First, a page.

How to change transmission oil a on '95 BMW 740iL

When I start my 740 in the morning and take it out, during the first 2 minutes or so the gears take long to shift. I would be driving 25 mph and the rpm would be still at almost 3 and wouldn't shift. It takes a while for it to come back to normal. What do you think this is from? I had a mechanic change the transmission oil for $200 and I am not sure if he did it right or if he put the right amount of oil in there. And the problem still occurs.
I want to change the transmission oil the right way, so I want to do it over.

Also, how can I get a BMW technical information system (TIS) CD?
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Hedley PhillipsOwnerCommented:
Pop along to Ebay and buy the TIS there.

You will find most marques for sale.

Re the oil, it is a case of undoing the drain plug, draining and filling through the fill plug. A Haynes manual will tell you where these are and the type/capacity of the transmission.
The oil change in itself is unlikely to create the problem. Check the level (procedure in the manual). If the level is low, that might be the problem. Also, if the mech used the wrong type of oil, odd things can happen.

Does this problem rectify itself fully? Modern automatic transmission sometimes have electronically controlled shift valves and the problem may be outside the gearbox itself.
Sounds like you need a new release bearing,while its apart you can ask them to resurface your flywheel and clutch.
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Nancy McCulloughCommented:
You have 2 types of oil: motor oil (molasses color) and transmission oil (translucent pinky-red). Check the levels of both with their respective dipsticks (the transmission oil dipstick is much shorter and found in the belly of the beast). My initial reaction to your symptoms is that it is transmission related. The transmission oil wouldn't create this alone. In fact, it sounds like you're developing an internal hydraulic transmission problem. More specifically, I would point my finger at your torque converter:

Best of luck!
Mechanically speaking it is:
motor oil
transmission FLUID, so there is no confusion the two.

You have a dip stick for the oil and the tranny fliud. Check your tranny fluid level according to the manual which should say to get the engine warm, put it in neutral and check it in neutral.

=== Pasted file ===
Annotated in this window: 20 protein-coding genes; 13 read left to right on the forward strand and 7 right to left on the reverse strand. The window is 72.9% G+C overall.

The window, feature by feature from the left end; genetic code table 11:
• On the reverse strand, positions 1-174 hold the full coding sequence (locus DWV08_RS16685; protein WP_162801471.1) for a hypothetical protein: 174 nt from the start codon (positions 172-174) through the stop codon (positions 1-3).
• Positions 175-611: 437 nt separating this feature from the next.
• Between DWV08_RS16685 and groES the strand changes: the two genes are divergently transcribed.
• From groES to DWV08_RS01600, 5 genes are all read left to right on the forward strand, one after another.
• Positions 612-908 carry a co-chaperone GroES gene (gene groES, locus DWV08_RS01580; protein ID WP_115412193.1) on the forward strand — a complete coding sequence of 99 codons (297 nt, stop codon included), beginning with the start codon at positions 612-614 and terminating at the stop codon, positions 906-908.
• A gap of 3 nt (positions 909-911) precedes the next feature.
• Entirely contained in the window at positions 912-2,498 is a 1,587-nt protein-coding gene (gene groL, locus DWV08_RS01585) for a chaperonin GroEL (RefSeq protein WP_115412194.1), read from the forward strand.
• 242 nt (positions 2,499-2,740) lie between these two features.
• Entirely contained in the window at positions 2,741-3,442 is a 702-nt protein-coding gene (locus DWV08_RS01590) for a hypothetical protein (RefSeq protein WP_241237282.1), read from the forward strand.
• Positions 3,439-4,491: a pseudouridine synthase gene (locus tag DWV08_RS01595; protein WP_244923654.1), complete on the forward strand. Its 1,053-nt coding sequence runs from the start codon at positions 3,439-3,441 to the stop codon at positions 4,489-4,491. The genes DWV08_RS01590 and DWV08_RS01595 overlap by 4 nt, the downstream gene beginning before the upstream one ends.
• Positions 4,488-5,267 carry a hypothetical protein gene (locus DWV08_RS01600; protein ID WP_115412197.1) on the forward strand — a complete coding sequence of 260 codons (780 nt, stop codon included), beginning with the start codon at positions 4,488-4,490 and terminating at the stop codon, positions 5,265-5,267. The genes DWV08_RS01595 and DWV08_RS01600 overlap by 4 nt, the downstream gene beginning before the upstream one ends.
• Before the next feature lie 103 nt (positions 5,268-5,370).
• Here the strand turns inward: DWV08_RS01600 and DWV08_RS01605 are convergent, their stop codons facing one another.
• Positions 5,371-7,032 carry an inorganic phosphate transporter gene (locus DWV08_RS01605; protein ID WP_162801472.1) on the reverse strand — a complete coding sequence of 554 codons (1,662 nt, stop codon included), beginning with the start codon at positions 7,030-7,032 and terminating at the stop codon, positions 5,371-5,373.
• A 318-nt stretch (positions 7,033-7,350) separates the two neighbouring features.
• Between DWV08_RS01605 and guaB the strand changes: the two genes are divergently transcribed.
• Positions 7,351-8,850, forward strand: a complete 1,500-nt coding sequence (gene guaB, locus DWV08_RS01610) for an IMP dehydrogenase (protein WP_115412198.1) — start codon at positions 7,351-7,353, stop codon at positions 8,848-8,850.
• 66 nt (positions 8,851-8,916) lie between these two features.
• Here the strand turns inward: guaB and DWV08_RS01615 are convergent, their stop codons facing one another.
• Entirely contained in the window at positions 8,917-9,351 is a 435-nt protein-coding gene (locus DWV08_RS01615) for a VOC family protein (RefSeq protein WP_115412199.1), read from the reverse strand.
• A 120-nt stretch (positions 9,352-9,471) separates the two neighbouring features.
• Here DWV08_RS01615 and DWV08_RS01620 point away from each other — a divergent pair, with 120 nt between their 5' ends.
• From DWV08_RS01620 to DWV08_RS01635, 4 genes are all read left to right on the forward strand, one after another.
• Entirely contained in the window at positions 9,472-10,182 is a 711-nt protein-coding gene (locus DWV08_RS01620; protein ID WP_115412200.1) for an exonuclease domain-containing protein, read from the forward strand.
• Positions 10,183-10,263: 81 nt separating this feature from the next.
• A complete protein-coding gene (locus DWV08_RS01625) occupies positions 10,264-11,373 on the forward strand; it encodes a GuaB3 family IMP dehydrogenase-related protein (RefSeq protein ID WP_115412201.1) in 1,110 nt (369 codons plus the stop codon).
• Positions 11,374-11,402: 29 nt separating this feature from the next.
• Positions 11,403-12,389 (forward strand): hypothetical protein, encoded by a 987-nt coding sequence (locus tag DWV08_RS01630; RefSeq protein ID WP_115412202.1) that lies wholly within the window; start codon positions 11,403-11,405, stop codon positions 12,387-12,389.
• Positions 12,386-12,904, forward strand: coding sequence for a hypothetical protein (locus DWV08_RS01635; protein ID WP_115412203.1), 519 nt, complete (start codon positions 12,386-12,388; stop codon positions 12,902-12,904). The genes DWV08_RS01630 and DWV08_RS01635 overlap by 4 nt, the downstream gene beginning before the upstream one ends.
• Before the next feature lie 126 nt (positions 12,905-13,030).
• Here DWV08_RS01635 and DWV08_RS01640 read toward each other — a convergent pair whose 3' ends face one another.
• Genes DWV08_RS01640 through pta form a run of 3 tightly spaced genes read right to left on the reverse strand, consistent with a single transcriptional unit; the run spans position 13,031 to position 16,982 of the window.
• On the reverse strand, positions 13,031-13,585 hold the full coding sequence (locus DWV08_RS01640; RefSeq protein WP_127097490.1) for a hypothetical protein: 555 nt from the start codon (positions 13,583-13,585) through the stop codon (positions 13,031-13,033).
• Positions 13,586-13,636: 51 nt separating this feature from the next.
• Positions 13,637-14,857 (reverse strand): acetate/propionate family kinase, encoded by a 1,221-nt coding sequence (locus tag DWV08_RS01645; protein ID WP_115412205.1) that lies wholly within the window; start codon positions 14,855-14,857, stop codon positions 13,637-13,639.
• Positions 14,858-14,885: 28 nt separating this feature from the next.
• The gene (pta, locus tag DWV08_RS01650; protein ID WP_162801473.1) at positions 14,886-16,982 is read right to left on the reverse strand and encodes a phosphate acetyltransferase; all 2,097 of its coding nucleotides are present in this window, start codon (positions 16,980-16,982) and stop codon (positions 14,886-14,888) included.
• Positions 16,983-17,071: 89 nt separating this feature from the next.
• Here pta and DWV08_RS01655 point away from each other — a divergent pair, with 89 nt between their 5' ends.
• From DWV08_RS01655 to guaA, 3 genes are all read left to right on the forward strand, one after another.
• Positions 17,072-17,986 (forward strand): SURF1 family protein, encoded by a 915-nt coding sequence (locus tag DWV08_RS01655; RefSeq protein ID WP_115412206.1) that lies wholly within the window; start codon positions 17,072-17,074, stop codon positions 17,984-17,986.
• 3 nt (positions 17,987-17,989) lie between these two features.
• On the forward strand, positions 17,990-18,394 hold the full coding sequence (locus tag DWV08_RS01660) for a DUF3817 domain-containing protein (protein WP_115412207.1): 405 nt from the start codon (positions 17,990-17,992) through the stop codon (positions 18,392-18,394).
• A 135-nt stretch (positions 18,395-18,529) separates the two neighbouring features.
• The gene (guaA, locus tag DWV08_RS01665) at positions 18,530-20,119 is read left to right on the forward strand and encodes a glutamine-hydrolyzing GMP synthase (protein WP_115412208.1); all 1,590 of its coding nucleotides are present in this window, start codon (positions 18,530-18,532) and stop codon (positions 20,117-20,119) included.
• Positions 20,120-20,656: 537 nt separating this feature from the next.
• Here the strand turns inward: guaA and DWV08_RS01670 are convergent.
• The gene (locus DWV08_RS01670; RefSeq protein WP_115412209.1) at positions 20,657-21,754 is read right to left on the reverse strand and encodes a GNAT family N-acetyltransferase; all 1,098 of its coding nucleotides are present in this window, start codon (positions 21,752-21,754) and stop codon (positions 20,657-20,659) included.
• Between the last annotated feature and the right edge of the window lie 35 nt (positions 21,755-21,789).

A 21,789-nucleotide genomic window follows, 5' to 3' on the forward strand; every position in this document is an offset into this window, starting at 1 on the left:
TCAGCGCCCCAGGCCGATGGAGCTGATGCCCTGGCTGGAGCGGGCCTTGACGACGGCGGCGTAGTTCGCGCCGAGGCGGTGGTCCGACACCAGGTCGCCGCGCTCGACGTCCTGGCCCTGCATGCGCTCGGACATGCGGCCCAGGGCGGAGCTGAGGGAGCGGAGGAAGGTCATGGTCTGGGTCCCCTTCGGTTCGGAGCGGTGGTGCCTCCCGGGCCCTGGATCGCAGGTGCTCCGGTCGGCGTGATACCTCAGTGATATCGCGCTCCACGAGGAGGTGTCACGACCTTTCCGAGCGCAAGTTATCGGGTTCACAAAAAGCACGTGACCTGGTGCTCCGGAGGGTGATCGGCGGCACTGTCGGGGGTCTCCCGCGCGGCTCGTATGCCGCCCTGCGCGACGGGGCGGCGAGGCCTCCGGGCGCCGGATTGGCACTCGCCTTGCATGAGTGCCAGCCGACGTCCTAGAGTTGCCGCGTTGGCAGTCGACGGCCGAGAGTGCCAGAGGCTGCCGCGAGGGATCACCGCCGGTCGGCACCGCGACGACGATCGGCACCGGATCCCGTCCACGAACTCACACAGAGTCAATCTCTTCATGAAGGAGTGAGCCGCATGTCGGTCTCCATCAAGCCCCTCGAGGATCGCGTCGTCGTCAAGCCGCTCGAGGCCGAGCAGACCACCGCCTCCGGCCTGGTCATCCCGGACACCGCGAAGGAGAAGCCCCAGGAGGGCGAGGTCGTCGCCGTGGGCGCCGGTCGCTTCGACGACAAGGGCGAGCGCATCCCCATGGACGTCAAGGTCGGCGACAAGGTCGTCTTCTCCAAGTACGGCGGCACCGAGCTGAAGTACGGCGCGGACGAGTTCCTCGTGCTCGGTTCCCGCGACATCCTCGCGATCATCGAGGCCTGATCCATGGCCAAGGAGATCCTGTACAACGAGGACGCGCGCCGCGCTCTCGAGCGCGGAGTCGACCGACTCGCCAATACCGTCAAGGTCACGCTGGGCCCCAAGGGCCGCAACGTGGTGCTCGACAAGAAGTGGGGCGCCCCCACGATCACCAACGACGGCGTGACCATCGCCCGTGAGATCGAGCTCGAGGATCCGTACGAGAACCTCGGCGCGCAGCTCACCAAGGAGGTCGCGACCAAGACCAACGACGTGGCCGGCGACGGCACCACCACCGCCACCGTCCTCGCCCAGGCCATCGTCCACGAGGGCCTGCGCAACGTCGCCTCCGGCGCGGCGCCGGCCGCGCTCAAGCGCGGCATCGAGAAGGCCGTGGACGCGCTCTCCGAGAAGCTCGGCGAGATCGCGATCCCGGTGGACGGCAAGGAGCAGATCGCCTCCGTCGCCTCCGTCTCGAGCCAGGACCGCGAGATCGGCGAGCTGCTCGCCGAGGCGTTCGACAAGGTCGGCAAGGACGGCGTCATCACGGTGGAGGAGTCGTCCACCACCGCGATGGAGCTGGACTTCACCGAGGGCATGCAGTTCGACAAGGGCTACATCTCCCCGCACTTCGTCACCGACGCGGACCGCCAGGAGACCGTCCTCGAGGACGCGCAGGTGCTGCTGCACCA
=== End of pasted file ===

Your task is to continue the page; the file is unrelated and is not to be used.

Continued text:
If it is low, add some. If not low, then you can speculate about other possible transmission problems.

Since a transmission should not use alot of fluid, I've never changed mine in 43 years of driving and over a dozen cars, never. I think I paid to have it done once. The transmission filter and gasket are the reasons I do not attempt it myself.
Ride by an Autozone or Advanced Auto Parts and they will gladly check your FLUID level.
Report back if you level was normal and you still have the shifting problems. Or your level was low and after adding the needed amount of fluid you still have issues.

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Ehm, well in countries that don't use english, the two fluids are both called "oil" in many cases. Normally, it's not a cause for problems, the 2 oils are fairly different in viscosity and colour (and markings on the bottles...).

Depending on how you drive and other factors (environmental heat, dust etc) you may actually benefit from changing the transmission oil and all pertinent filters once in a while.
sorry, I assumed the op was in the USA. I do not know mechanical teminology in other places except liters for gasoline, and other metric terms.
Nancy McCulloughCommented:
I am located where both English and French are spoken. Either way, it is known as transmission "oil" - not "fluid"

 ~ but that is just semantics ~

Changing your transmission oil on a regular basis of 30,000 miles is the usual recommended schedule. When you do this, make sure to change your transmission oil filter as well. Transmission oil gets dirty just the same as engine oil, and needs changing. As your transmission ages, miscellaneous items such as dust, dirt, metal pieces and grime gathers in your transmission oil filter. If not changed, it will infect the clean transmission oil.

You can check your transmission oil to see if it needs changing. Lift the appropriate dipstick to see what shade of pink it is. If it is a nice, bright pinky red, it is clean - no need for changing. If it's reddy-brown, it is ready for changing. Take your car to a transmission repair shop to have this done, and as Rid noted, changing the filter may be beneficial as well.  

As a former owner of this model, its the electronics most likely.  Some sensor is not responding correctly at cold temperatures so the transmission shift programming is not meshing with actual driving conditions.
If you live in a cold place, then an oil heater will fix it.
Your problem may be a deeper rooted issue than changing the transmission fluid can fix.
I suggest taking the car to a local BMW specialist. It can be pricey, but if you can find a reasonable shop they might even diagnose it for free
good luck
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